I no longer use floppy diskettes.

July 2, 2011 at 13:28:32
Specs: Windows XP, Intel P4
Partition Magic 8.0 requires a "floppy" to make a bootable copy of PM. But floppy diskettes have been relegated to the Smithsonian. We use USB flash drives these days. Anyone know how to make it use a USB flash drive? I tried, and it says there is not enough room, yet it was 128 MB and empty! Or, what is an alternative to PM to do the same thing? Maybe PM has a newer version that can use USB flash drives?

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#1
July 2, 2011 at 13:39:12
http://download.cnet.com/Easeus-Par...

Use this instead. it's free and uses flash drives.


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#2
July 2, 2011 at 13:45:03
Why don't you simply boot to the PM cd?

1/3 of highway deaths are caused by drunks. The rest are by people who can't drive any better than a drunk.


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#3
July 2, 2011 at 14:43:38
"floppy diskettes have been relegated to the Smithsonian"

Maybe, but they're still available new (drives and disks):

http://www.amazon.com/Verbatim-135T...

http://www.amazon.com/Bytecc-BT-145...

and I don't know of a desktop that wouldn't support one. Still one of the best "emergency startup" devices known...

"Channeling the spirit of jboy..."


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#4
July 3, 2011 at 08:31:26
I still use them. I have in my repair kit an external floppy drive for making house calls. It plugs into a usb port and is recognized with out any setup.

I find it easier to make a new floppy than then have my flash drive corrupted from an infected unknown system. Yes I could make the flash read only , but I am always adding and deleting on them.

I also come across computers that wont boot off a flash drive so a floppy is needed.

OMG I still have a 5.25 drive as well......LOL


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#5
July 3, 2011 at 08:44:08
Copy floppy to image and burn as track 1 on a cd to use the floppy software as a cd.

1/3 of highway deaths are caused by drunks. The rest are by people who can't drive any better than a drunk.


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#6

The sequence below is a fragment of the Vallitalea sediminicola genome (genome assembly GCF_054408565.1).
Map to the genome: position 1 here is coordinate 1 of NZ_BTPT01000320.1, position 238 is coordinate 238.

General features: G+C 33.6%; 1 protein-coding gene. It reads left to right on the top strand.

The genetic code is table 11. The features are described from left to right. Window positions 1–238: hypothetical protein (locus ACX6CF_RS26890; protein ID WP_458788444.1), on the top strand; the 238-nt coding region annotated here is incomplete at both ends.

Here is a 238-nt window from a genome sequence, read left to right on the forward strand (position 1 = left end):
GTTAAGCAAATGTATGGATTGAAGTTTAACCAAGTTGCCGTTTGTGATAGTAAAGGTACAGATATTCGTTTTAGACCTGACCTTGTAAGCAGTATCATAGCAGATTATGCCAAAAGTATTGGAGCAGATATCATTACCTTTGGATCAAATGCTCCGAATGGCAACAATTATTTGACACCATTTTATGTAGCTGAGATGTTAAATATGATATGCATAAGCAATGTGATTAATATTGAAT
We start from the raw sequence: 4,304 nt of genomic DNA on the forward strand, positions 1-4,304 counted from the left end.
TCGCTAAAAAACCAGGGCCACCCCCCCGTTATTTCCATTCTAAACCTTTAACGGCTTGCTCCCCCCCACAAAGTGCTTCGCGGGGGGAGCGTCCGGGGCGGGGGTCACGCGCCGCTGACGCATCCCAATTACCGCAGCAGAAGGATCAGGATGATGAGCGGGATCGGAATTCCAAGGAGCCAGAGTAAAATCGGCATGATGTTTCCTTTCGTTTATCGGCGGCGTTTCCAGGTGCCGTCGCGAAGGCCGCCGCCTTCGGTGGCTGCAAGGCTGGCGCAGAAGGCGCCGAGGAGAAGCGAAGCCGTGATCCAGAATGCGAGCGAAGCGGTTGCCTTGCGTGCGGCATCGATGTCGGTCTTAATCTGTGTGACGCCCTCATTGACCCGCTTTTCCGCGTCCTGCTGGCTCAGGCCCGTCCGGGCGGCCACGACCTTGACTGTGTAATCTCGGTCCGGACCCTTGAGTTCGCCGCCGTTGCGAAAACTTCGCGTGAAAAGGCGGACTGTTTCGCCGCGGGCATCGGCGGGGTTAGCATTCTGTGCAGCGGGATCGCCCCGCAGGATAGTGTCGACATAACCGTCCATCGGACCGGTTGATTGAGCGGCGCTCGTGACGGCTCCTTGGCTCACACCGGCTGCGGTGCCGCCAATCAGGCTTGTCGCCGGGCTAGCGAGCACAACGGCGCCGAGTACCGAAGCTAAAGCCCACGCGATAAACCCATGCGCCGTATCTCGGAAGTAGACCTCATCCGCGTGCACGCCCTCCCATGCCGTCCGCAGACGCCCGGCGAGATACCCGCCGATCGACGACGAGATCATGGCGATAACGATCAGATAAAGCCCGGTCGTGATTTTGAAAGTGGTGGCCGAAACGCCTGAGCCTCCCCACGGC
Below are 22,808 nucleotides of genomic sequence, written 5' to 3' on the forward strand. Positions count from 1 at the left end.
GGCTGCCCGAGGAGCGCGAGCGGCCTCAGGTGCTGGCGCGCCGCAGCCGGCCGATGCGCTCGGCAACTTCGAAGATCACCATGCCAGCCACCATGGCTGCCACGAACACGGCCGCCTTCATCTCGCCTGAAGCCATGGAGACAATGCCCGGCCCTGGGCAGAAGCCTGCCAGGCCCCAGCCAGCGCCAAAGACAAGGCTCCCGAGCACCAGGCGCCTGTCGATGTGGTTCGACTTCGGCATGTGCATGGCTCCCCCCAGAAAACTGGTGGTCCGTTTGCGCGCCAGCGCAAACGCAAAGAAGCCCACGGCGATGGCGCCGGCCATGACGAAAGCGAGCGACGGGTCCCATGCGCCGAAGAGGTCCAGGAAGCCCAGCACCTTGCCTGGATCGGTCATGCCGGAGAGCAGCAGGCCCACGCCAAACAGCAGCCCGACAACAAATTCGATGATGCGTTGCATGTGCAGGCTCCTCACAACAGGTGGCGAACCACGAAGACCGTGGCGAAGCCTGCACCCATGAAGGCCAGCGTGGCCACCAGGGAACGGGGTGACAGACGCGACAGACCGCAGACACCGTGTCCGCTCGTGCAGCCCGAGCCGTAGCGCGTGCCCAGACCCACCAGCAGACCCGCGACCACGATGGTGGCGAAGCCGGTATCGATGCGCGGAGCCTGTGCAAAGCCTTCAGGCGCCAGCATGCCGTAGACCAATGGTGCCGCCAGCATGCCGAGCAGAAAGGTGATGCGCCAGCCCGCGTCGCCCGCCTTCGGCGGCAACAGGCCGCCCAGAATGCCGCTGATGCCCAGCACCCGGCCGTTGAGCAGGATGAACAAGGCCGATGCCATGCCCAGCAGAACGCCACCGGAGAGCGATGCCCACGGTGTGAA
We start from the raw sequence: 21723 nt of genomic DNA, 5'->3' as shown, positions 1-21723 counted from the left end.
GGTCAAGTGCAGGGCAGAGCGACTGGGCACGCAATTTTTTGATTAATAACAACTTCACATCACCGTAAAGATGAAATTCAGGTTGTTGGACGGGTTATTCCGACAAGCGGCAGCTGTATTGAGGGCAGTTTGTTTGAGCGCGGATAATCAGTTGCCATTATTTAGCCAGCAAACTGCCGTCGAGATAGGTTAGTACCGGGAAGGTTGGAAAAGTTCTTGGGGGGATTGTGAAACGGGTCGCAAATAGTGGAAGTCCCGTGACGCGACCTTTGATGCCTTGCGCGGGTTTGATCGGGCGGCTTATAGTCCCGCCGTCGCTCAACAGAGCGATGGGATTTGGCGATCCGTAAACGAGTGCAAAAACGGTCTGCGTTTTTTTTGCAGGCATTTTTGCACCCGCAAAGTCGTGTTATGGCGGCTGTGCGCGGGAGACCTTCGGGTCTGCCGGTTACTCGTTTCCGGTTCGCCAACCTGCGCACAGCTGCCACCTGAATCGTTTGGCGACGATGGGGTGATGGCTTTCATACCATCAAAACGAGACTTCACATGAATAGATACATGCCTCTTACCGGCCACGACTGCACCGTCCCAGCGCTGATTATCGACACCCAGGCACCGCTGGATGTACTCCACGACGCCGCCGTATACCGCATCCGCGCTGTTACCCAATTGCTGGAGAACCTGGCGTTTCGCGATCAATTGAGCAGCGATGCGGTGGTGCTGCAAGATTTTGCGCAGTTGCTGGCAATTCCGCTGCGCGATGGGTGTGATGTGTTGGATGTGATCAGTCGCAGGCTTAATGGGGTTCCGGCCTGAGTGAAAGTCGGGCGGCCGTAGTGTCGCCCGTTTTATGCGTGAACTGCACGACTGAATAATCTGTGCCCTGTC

July 3, 2011 at 08:50:52
I agree with World Library–I also have an external floppy drive-you never know when it might come in handy. That being said, as Jefro wrote, the PM cd should be bootable.

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#7
July 3, 2011 at 13:30:59
Ditto on the comment by worldlibrary and kx5m2g re.: floppies.
Automobile "regular" spare tires may have been relegated to the Smithsonian as well, but the "dough-nut" spare replacement technology has ..er..um.. drawbacks.

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#8
July 3, 2011 at 18:49:28
I still use floppy disks too. If a computer I'm working on does not have a conventional floppy drive but has USB ports, I use a USB floppy drive. There are zillions of free programs on the web that fit on a floppy disk that are still useful for diagnosing or fixing a problem with a computer, even if you don't use a conventional or USB floppy drive otherwise.

If the mboard has one or more SATA drive controllers, you can't load SATA controller drivers at the beginning of loading files from 2000's or XP's CD, when you boot from the original CD, from anything but a floppy disk in a conventional floppy drive, unless you use a USB floppy drive model that was one that was available when XP was first released.

jefro said....

"Why don't you simply boot to the PM cd?"

He's got it right !

tellmenolies75

Did you READ the PM 8 manual ?

If you boot the computer from the PM 8 CD, it emulates a floppy disk ( just like the Win 95 to ME full version CDs do), and loads the Dos version of PM 8.

I have the PM 8.0 CD and it does that just fine.

You don't need to boot from the prepared floppy 2 disk set unless you can't boot the computer from a CD.

By the way, if you have PM 8.0 and not one of the the upgraded versions, e.g. 8.1 , the 8.0 version has lots of bugs - be careful.

A USB mouse does not work in the Dos version of PM 8.x, but a PS/2 or Serial mouse does.

PM 8.x , which is the last version series of it, is NOT compatible with the slightly different NTFS (software partition) version used by Vista and Windows 7.
Partition Magic sees the partition type as ??? and sees the partition as completely filled, whether it is or not.

(You can fix that if you multi boot 2000 or XP on the same computer with Vista or Windows 7, boot using a 2000 or XP CD, load the Recovery Console, select the Windows 2000 or XP installation, and run CHKDSK /R on the drive letter of the NTFS partition that Vista or Windows 7 made.)


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